Buying a foreclosure or REO property in

What is an REO?

REO's or Real Estate Owned are properties that have been foreclosed upon and are currently held by the bank or mortgage company. This is unlike a property up for foreclosure auction. When buying a property during a foreclosure sale, you must pay at least the loan balance plus any interest and other fees amassed during the foreclosure process. The buyer must also be able to pay with cash in hand. Finally, you'll get the property completely as is. That possibly could comprise prevailing liens and even current residents that need to be expelled.

A REO, by contrast, is a more tidy and attractive deal. The REO property did not find a buyer during foreclosure auction. The bank now owns it. The lender will handle the removal of tax liens, evict occupants if needed and generally prepare for the issuance of a title insurance policy to the buyer at closing. You should be aware that REOs may be exempt from standard disclosure requirements. For instance, in Calfornia, banks are not required to give a Transfer Disclosure Statement, a document that normally requires sellers to make known any defects they are knowledgeable of.

Are REO's a bargain in Covina?

It's commonly believed that any REO must be a steal and an chance for easy money. This simply isn't true. You have to be very careful about buying a REO if your intent is to make money off of it. While it's true that the bank is often anxious to sell it soon, they are also strongly encouraged to get as much as they can for it. When pondering the value of a REO, you need to look closely at comparable sales in the neighborhood and be sure to take into account the time and cost of any repairs or remodeling needed to prepare the house for resale. There are bargains with potential to make money, and many people do very well buying foreclosures. However there are also many REO's that are not good buys and may lose money.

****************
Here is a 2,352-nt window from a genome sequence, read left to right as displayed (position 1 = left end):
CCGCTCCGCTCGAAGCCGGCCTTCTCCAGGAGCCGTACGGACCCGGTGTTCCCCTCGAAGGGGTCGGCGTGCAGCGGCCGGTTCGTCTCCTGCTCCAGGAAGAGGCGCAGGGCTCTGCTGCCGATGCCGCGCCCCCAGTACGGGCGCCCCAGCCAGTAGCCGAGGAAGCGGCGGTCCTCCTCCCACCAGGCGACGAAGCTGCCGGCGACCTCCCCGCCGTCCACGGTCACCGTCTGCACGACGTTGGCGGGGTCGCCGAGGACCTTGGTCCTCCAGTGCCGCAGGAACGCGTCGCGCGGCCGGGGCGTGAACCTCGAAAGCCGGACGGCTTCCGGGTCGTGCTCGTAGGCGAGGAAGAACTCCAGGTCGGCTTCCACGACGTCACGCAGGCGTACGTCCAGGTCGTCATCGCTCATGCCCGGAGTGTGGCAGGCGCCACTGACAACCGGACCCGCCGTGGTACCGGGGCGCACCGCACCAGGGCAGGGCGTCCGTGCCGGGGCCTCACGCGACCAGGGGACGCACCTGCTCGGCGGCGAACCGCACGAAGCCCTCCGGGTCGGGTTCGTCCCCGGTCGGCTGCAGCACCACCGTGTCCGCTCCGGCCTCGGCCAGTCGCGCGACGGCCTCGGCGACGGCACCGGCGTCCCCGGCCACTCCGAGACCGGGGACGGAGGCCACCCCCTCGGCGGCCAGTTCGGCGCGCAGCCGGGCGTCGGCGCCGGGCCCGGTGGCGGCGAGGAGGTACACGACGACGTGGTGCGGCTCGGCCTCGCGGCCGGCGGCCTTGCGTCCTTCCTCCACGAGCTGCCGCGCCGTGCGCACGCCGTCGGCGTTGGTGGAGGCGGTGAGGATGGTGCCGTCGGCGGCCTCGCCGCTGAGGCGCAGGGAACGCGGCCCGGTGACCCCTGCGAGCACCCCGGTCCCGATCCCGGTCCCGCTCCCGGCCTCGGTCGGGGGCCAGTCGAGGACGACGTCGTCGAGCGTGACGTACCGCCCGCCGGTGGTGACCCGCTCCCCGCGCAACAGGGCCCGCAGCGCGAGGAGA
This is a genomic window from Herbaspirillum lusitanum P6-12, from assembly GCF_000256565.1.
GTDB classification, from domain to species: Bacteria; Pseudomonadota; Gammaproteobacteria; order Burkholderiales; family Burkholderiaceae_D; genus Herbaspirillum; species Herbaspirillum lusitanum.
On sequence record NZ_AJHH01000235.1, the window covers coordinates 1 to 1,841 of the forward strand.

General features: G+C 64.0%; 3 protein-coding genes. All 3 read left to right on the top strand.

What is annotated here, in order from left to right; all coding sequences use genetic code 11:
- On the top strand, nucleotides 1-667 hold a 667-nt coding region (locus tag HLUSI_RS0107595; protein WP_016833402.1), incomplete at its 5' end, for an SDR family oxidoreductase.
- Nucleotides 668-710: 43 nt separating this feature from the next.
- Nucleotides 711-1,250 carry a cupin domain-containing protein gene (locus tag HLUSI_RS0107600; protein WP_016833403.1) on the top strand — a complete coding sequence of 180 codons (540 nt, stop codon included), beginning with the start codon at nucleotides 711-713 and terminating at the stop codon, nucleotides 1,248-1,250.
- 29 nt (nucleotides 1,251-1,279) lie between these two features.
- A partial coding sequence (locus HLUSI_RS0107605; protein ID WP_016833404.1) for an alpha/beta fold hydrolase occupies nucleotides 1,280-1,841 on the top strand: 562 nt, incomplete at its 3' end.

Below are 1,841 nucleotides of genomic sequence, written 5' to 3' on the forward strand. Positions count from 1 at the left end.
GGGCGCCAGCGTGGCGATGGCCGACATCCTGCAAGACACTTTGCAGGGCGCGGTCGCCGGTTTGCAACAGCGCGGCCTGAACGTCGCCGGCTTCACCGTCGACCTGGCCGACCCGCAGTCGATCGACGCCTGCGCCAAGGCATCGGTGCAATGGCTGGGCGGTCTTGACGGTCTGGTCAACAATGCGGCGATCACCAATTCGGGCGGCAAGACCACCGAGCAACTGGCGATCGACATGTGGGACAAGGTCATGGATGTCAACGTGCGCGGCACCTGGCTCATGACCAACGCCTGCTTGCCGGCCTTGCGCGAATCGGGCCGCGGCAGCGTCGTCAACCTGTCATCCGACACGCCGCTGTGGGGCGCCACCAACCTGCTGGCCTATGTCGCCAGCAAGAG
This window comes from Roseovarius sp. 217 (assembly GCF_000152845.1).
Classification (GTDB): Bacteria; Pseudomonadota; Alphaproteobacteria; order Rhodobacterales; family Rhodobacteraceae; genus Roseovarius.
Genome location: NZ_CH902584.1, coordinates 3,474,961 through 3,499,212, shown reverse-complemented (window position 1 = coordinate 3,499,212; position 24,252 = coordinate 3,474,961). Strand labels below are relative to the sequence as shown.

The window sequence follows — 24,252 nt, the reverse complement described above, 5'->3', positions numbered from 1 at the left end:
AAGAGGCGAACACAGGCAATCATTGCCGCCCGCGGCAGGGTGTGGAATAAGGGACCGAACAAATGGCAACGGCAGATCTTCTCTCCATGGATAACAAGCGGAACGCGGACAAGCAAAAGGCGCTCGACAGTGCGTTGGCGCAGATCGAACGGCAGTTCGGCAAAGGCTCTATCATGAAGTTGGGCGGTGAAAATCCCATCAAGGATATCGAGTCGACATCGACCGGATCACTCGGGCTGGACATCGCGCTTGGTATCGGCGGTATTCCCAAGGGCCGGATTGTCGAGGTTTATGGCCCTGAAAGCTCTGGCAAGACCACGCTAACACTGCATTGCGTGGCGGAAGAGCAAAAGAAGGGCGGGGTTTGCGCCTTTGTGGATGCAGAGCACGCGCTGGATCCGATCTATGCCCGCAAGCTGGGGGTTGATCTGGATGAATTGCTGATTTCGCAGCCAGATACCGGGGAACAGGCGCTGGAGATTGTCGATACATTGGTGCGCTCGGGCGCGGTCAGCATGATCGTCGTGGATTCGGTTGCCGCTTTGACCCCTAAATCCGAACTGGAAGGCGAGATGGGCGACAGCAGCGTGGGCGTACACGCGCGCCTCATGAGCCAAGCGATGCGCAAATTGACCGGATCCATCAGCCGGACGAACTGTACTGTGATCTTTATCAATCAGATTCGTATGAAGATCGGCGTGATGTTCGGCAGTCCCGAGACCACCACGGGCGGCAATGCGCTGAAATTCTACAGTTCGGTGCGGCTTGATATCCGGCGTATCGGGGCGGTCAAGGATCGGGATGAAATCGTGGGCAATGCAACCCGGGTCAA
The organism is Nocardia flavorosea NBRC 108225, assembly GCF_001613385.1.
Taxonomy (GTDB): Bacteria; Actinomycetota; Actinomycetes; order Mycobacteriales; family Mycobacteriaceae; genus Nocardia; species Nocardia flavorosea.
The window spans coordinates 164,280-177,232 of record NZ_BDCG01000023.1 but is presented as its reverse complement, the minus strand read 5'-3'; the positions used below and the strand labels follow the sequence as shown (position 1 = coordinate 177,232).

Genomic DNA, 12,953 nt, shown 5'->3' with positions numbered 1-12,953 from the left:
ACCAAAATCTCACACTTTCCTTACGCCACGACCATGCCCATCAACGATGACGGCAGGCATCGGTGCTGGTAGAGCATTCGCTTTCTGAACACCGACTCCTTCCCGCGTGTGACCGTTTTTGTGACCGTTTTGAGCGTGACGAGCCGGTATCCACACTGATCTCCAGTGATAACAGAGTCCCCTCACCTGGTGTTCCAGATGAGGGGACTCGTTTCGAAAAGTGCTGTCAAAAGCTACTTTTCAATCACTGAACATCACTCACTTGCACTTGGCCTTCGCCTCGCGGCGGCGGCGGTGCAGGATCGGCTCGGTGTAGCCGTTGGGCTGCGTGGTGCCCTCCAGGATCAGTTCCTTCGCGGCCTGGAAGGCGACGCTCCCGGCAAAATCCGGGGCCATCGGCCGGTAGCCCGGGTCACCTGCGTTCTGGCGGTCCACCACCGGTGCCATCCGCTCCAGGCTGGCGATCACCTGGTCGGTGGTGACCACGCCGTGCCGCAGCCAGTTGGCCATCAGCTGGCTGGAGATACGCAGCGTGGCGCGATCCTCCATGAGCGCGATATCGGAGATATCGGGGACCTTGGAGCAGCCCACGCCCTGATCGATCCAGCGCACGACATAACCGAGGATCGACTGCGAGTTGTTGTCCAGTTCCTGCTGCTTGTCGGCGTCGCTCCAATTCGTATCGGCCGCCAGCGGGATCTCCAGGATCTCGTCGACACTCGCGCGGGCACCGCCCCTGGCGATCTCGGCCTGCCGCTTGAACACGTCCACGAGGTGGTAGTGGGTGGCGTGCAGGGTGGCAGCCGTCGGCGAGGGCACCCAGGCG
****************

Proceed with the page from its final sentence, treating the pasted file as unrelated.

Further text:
Ready to make an offer?

Most mortgage companies have a REO department that you'll work with when buying a REO property from them. Usually the REO department will use a listing agent to get their REO properties listed on the local MLS. Prior to making your offer, you'll want to contact either the listing agent or REO department at the bank and learn as much as you can about what they know concerning the condition of the property and what their process is for accepting offers. Since banks most commonly sell REO properties "as is", you'll want to be sure and include an inspection contingency in your offer that gives you time to check for unknown damage and terminate the offer if you find it.

As with making any offer on real estate, you'll make your offer more attractive if you can include documentation of your ability to pay, such as a pre-approval letter from a lender. Once you've submitted your offer, you can expect the bank to make a counter offer. From there it will be up to you to decide whether to accept their counter, or offer a counter to the counter offer. Realize, you'll be working with a process that generally involves a group of people at the bank, and they don't work evenings or weekends. It's typical for the process of offers and counter offers to take days or even weeks.